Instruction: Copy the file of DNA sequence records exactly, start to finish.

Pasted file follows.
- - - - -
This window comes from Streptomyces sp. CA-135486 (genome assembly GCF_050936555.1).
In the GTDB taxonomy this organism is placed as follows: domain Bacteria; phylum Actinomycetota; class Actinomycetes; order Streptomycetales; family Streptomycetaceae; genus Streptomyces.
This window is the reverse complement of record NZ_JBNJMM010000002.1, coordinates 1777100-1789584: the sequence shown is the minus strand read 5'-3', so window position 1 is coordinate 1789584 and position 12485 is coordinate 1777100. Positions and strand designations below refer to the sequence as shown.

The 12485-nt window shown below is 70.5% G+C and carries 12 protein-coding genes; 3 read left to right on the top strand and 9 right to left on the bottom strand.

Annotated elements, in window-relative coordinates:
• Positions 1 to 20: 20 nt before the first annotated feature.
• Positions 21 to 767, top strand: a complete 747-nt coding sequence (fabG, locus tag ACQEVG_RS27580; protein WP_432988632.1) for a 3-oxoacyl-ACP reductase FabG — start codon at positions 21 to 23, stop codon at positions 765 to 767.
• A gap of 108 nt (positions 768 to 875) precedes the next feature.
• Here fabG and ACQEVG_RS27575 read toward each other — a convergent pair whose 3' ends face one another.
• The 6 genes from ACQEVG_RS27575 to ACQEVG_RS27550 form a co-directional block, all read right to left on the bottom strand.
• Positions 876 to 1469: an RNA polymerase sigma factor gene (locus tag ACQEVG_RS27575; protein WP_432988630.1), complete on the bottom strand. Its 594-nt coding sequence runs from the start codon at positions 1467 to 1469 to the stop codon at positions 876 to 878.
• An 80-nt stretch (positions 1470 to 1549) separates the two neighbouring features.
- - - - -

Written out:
This window comes from Streptomyces sp. CA-135486 (genome assembly GCF_050936555.1).
In the GTDB taxonomy this organism is placed as follows: domain Bacteria; phylum Actinomycetota; class Actinomycetes; order Streptomycetales; family Streptomycetaceae; genus Streptomyces.
This window is the reverse complement of record NZ_JBNJMM010000002.1, coordinates 1777100-1789584: the sequence shown is the minus strand read 5'-3', so window position 1 is coordinate 1789584 and position 12485 is coordinate 1777100. Positions and strand designations below refer to the sequence as shown.

The 12485-nt window shown below is 70.5% G+C and carries 12 protein-coding genes; 3 read left to right on the top strand and 9 right to left on the bottom strand.

Annotated elements, in window-relative coordinates:
• Positions 1 to 20: 20 nt before the first annotated feature.
• Positions 21 to 767, top strand: a complete 747-nt coding sequence (fabG, locus tag ACQEVG_RS27580; protein WP_432988632.1) for a 3-oxoacyl-ACP reductase FabG — start codon at positions 21 to 23, stop codon at positions 765 to 767.
• A gap of 108 nt (positions 768 to 875) precedes the next feature.
• Here fabG and ACQEVG_RS27575 read toward each other — a convergent pair whose 3' ends face one another.
• The 6 genes from ACQEVG_RS27575 to ACQEVG_RS27550 form a co-directional block, all read right to left on the bottom strand.
• Positions 876 to 1469: an RNA polymerase sigma factor gene (locus tag ACQEVG_RS27575; protein WP_432988630.1), complete on the bottom strand. Its 594-nt coding sequence runs from the start codon at positions 1467 to 1469 to the stop codon at positions 876 to 878.
• An 80-nt stretch (positions 1470 to 1549) separates the two neighbouring features.